Sandown Jockeys Win Appeal Against Ban

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All seven jockeys banned for 10 days at Sandown in England for finishing a race which had been voided have had their suspensions quashed on appeal.

The bans followed the London National on December 7, which was called off on safety grounds, with the Venetia Williams-trained Houblon Des Obeaux being attended to after suffering what was later reported to be a fatal heart attack after jumping a fence on the first circuit.

Approaching the same obstacle for a second time, a member of the ground staff displayed a yellow flag, which is shown to indicate to riders that there is a serious incident ahead and that jockeys must stop riding and the race declared void.

Seven riders instead bypassed the fence and the stricken horse and finished the race.

Philip Donovan, Jamie Moore, Daryl Jacob, Adam Wedge, Stan Sheppard, Harry Skelton and James Davies were suspended but are now free to ride over the busy Christmas period following the hearing before an independent disciplinary panel at British Horseracing Authority headquarters on Monday (Tuesday AEDT).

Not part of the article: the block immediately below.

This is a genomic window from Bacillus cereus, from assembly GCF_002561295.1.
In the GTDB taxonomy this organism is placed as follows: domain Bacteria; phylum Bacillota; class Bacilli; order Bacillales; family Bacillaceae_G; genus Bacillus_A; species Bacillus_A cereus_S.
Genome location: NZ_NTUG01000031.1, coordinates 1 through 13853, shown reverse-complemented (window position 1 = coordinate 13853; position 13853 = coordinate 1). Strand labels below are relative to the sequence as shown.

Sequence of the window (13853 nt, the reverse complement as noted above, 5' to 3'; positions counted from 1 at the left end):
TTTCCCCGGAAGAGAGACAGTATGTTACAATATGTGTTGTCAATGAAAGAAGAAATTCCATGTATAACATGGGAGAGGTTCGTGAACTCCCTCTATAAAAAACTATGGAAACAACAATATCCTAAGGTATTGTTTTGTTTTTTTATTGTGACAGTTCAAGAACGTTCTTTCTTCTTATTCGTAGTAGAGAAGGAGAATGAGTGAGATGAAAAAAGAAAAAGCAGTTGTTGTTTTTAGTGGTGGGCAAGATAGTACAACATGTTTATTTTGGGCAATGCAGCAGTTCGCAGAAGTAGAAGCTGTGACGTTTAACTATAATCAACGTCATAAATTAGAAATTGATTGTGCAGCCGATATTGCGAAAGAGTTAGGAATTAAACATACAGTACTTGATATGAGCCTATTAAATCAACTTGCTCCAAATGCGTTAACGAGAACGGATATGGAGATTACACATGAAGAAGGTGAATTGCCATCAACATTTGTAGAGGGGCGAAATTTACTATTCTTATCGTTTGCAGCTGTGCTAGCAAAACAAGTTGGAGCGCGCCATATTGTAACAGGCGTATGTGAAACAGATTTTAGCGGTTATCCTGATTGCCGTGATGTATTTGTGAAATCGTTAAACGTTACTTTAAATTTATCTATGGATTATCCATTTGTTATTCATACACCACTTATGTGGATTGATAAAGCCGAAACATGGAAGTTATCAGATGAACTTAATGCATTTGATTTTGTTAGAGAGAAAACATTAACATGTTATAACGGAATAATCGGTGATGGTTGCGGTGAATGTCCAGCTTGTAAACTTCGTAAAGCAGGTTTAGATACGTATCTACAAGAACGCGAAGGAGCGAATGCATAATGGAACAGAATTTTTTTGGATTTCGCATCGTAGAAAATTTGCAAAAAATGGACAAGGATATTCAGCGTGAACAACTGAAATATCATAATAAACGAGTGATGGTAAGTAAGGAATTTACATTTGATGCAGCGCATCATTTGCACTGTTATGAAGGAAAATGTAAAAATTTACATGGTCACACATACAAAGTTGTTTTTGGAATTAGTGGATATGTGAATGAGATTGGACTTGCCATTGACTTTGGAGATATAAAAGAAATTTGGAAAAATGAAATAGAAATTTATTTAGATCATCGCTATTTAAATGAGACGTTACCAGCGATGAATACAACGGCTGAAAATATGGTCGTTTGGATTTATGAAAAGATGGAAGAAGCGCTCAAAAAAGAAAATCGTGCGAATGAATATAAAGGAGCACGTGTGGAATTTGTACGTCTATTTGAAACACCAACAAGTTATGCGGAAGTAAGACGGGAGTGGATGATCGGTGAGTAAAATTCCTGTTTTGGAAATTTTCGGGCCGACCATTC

“We are delighted with the result, we are very appreciative of how it has panned out,” Moore said.

“I am delighted with the result, but at the same time we know on the day the stewards had a job to do.

“I definitely think things can be learned from this. We are all pretty experienced jockeys and the way it worked out it wasn’t obvious what we had to do, but now it is back to work as normal.”

The BHA said in a statement the stewards beleived they had carried out the stop-race procedures adequately.

“The stop-race procedures are essential to protect the safety of horses and jockeys, and the medical or veterinary staff who may be treating them on the racecourse,” the BHA said.

“The position of the stewards at Sandown was that the existing stop-race procedures were carried out adequately, and that most of the riders heard the whistle and either saw – or should have seen – the stop-race flag, which was deployed directly in the racing line ahead of the Pond fence.”

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